Why Your Developer Cares about Technology Stacks, and Why You Should, Too

In many cases, web site owners need not know or care what technology stack their web hosting provider is using, any more than you should care about the underlying protocols that make your cell phone work. We web developers may need to know, so that they can tailor their development, if needed, to the stack that is being used. Web site owners need to be concerned about technology stacks when they are planning an expansion in scope or functionality of their web sites; then, it’s important to measure the capabilities and costs of each stack to determine the right one for the anticipated application.

So, although you may not need to know what web technology stack your site is using, it doesn’t hurt to peek behind the curtain and find out.

Technology Stacks: Not Your Grandpa’s Tool Collection

The term “technology stack” does not refer to the growing pile of nonworking or obsolete PCs, laptops, phones, monitors, media players, and game consoles collecting dust in the garage or basement. Rather, it describes a collection of technologies that are brought together and configured to make a working system. In the world of Web design and development, it specifically refers to the architecture of the web server environment.

The idea of technology stacks is important because the commonly used ones are tried and true; there is a good deal of expertise and documentation available on how to set them up properly to ensure security and high performance. For some technology stacks, the pieces are specifically designed to work together. The further you go from common technology stacks, the more likely it is that the pieces will not play together nicely, and the more you need to be careful about thorough configuration and testing. Certain situations, of course, may call for a faster or more robust database, for example, or there may be contractual or regulatory requirements for certain types of hardware, operating systems, and server software. These cases are rare, and most web sites do quite well on standard technology stacks.

The three most common web technology stacks are LAMP, WISA, and Java.

Shining a LAMP on the Stack

LAMP stands for “Linux, Apache, MySQL, PHP.”

  • Linux is the server operating system (OS). It resembles the older UNIX.
  • Apache is the web server software, which fields requests from users’ browsers and responds with the requested content.
  • MySQL is a database management system that relies on the standard Structured Query Language (SQL) for creating, reading, writing, and searching in databases.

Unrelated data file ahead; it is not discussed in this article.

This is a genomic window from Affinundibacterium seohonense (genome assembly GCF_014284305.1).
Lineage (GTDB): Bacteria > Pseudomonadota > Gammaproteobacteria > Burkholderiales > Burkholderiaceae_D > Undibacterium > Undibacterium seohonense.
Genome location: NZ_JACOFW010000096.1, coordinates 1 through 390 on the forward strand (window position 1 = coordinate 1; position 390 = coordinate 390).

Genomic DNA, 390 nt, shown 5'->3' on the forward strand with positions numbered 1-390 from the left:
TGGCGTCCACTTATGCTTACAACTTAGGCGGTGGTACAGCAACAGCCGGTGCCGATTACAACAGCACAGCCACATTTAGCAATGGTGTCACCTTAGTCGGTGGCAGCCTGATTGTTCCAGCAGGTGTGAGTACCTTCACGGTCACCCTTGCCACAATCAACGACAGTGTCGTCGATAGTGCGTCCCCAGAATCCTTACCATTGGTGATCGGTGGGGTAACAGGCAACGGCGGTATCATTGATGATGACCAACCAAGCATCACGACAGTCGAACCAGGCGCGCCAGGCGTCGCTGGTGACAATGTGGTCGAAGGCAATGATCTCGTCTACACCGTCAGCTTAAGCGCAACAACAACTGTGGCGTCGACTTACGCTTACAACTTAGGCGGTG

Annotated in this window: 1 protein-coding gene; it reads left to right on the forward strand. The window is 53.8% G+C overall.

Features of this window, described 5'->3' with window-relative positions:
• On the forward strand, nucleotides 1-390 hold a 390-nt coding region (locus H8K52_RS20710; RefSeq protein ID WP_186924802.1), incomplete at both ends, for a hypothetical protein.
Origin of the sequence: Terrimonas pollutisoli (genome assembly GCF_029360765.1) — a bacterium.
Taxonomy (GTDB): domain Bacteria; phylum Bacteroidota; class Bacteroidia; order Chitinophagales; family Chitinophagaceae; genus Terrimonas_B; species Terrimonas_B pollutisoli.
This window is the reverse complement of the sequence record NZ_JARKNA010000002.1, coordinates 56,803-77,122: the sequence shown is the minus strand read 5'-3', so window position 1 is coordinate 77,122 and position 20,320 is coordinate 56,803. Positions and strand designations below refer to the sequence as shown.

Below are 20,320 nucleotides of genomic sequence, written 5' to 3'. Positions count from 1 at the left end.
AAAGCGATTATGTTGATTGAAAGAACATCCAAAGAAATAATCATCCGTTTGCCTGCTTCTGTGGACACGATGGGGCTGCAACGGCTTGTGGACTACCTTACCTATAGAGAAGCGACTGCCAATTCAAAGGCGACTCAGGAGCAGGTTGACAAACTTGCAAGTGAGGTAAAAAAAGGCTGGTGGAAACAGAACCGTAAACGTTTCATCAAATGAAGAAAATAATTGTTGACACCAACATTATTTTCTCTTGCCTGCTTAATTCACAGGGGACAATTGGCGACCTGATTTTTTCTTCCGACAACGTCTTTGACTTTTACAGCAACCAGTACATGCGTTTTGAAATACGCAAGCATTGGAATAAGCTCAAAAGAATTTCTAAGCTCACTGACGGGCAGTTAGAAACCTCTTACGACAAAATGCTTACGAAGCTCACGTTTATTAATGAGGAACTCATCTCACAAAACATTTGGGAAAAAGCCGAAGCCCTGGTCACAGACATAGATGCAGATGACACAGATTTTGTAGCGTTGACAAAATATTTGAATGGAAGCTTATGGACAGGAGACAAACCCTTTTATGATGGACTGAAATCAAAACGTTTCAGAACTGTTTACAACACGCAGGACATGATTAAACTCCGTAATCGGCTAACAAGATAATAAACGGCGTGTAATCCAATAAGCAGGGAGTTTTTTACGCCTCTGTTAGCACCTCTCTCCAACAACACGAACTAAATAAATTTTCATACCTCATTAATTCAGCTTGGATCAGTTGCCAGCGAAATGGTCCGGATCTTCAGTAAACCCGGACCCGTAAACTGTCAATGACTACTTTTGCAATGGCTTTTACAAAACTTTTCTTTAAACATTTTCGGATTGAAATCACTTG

• PHP is a programming language that is used to code interactive web applications.

What these pieces have in common is that they are all open-source, and none of them carry any licensing costs. (This may explain the popularity of the LAMP stack.)

WISA, It’s Everything Your Site Wants to Be

WISA is a Microsoft-centric stack; the term stands for “Windows, IIS, SQL Server, ASP.NET.”

  • Windows, specifically Windows Server, is Microsoft’s server operating system.
  • Internet Information System (IIS) is Microsoft’s web server software.
  • SQL Server is Microsoft’s DBMS.
  • Active Server Pages (ASP) is Microsoft’s scripting engine for dynamic web pages, and .NET Framework is Microsoft software that enables programmers to control ASP with any of several supported programming languages.

Because all of the pieces come from the same provider, they have the advantage of being designed to work together. WISA is more commonly used in enterprise-level systems to drive complex and robust interactive web sites.

Java: Good for People, Good for Your Site

Java, by itself, is a programming language and nothing more. However, there are numerous web technology stacks that rely heavily on Java-based pieces. A typical Java-based web technology stack includes:

  • Linux or Solaris (a variant of UNIX)
  • Tomcat, a Java-based web server
  • MySQL or PostgreSQL DBMS
  • Java Server Pages (JSP), a framework for programming dynamic pages similar to ASP.

Regardless of which technology stack your hosting provider uses for your site, it should be appropriate for your needs and always kept current with the latest security updates. Especially if you are planning a major change in the capabilities of your site, you ought to ask your hosting provider about these issues. Work with your web developer if you don’t know all the right questions to ask.